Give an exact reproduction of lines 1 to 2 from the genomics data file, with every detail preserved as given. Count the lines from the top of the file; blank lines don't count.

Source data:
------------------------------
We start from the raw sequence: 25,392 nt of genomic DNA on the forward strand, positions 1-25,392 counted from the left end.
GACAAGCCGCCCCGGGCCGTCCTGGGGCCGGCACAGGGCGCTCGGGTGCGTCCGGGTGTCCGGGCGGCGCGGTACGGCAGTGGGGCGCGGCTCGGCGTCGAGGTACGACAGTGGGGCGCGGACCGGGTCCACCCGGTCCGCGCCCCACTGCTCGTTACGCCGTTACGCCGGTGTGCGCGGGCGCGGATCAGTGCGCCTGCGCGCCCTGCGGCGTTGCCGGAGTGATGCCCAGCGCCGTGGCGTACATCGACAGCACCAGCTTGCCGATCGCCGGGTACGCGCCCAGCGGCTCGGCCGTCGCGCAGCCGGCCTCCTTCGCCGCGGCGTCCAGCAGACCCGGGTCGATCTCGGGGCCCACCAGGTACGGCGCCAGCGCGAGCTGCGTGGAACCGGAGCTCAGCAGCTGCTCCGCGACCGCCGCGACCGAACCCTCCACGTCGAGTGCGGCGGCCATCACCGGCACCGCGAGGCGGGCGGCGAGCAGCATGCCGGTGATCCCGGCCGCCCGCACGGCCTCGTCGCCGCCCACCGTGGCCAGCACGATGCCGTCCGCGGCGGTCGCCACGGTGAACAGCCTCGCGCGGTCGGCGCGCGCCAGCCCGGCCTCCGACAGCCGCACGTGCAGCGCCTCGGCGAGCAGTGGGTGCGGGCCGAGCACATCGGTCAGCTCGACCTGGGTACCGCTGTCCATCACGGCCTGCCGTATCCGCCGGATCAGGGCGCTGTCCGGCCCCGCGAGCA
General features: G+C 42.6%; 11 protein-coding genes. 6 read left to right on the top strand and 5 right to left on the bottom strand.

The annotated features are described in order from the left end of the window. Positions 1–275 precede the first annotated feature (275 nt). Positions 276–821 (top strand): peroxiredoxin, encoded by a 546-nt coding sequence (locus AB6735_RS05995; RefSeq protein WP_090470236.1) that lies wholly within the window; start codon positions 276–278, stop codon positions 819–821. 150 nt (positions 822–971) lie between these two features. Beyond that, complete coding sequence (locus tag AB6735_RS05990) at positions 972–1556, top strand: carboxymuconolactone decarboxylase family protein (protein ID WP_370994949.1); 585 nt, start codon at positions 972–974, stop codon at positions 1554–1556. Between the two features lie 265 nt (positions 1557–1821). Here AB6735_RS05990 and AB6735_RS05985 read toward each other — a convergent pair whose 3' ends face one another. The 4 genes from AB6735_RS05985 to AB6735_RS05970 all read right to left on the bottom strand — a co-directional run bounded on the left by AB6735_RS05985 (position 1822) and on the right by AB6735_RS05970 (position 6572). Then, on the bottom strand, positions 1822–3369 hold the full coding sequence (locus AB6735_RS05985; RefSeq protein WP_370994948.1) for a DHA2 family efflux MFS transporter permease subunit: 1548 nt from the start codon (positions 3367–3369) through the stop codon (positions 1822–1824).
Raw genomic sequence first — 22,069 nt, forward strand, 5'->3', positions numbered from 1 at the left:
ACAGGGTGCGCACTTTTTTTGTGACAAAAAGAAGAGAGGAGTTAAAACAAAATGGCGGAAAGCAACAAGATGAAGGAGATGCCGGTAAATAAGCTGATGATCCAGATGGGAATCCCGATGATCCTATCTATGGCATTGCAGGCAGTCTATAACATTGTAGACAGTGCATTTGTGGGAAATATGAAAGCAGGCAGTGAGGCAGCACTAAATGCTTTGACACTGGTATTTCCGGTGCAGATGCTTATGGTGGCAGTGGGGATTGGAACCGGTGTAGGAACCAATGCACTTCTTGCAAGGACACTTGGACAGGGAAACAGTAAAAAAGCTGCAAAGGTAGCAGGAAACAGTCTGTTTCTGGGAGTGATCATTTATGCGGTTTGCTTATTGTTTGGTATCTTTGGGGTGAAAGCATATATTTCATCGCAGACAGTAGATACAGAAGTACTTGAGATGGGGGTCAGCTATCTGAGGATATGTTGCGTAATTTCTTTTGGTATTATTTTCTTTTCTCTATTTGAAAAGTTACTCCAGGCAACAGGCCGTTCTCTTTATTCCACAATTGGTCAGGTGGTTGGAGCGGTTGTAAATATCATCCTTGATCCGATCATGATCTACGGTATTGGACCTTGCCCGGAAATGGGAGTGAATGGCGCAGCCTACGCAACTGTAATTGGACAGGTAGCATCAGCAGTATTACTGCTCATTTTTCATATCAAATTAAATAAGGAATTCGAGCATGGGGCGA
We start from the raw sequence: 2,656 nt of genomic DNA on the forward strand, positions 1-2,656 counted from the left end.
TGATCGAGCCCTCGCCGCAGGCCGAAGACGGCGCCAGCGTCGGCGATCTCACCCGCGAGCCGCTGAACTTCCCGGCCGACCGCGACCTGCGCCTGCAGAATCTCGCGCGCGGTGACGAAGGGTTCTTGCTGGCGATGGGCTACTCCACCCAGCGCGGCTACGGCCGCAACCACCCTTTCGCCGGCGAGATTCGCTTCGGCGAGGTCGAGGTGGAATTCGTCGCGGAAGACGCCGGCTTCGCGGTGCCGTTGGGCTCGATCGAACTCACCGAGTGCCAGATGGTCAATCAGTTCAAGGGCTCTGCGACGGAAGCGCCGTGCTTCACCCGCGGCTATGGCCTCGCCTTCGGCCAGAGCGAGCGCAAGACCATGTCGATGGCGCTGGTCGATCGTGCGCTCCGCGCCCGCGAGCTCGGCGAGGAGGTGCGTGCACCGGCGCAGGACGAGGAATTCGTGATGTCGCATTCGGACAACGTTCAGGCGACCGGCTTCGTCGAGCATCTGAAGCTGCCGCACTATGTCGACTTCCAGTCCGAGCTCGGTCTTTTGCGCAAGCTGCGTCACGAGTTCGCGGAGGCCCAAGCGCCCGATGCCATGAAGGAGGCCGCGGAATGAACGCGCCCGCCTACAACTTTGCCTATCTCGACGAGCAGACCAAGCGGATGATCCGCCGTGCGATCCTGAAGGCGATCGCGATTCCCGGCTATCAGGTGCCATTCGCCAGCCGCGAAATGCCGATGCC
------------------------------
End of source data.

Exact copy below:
We start from the raw sequence: 25,392 nt of genomic DNA on the forward strand, positions 1-25,392 counted from the left end.
GACAAGCCGCCCCGGGCCGTCCTGGGGCCGGCACAGGGCGCTCGGGTGCGTCCGGGTGTCCGGGCGGCGCGGTACGGCAGTGGGGCGCGGCTCGGCGTCGAGGTACGACAGTGGGGCGCGGACCGGGTCCACCCGGTCCGCGCCCCACTGCTCGTTACGCCGTTACGCCGGTGTGCGCGGGCGCGGATCAGTGCGCCTGCGCGCCCTGCGGCGTTGCCGGAGTGATGCCCAGCGCCGTGGCGTACATCGACAGCACCAGCTTGCCGATCGCCGGGTACGCGCCCAGCGGCTCGGCCGTCGCGCAGCCGGCCTCCTTCGCCGCGGCGTCCAGCAGACCCGGGTCGATCTCGGGGCCCACCAGGTACGGCGCCAGCGCGAGCTGCGTGGAACCGGAGCTCAGCAGCTGCTCCGCGACCGCCGCGACCGAACCCTCCACGTCGAGTGCGGCGGCCATCACCGGCACCGCGAGGCGGGCGGCGAGCAGCATGCCGGTGATCCCGGCCGCCCGCACGGCCTCGTCGCCGCCCACCGTGGCCAGCACGATGCCGTCCGCGGCGGTCGCCACGGTGAACAGCCTCGCGCGGTCGGCGCGCGCCAGCCCGGCCTCCGACAGCCGCACGTGCAGCGCCTCGGCGAGCAGTGGGTGCGGGCCGAGCACATCGGTCAGCTCGACCTGGGTACCGCTGTCCATCACGGCCTGCCGTATCCGCCGGATCAGGGCGCTGTCCGGCCCCGCGAGCA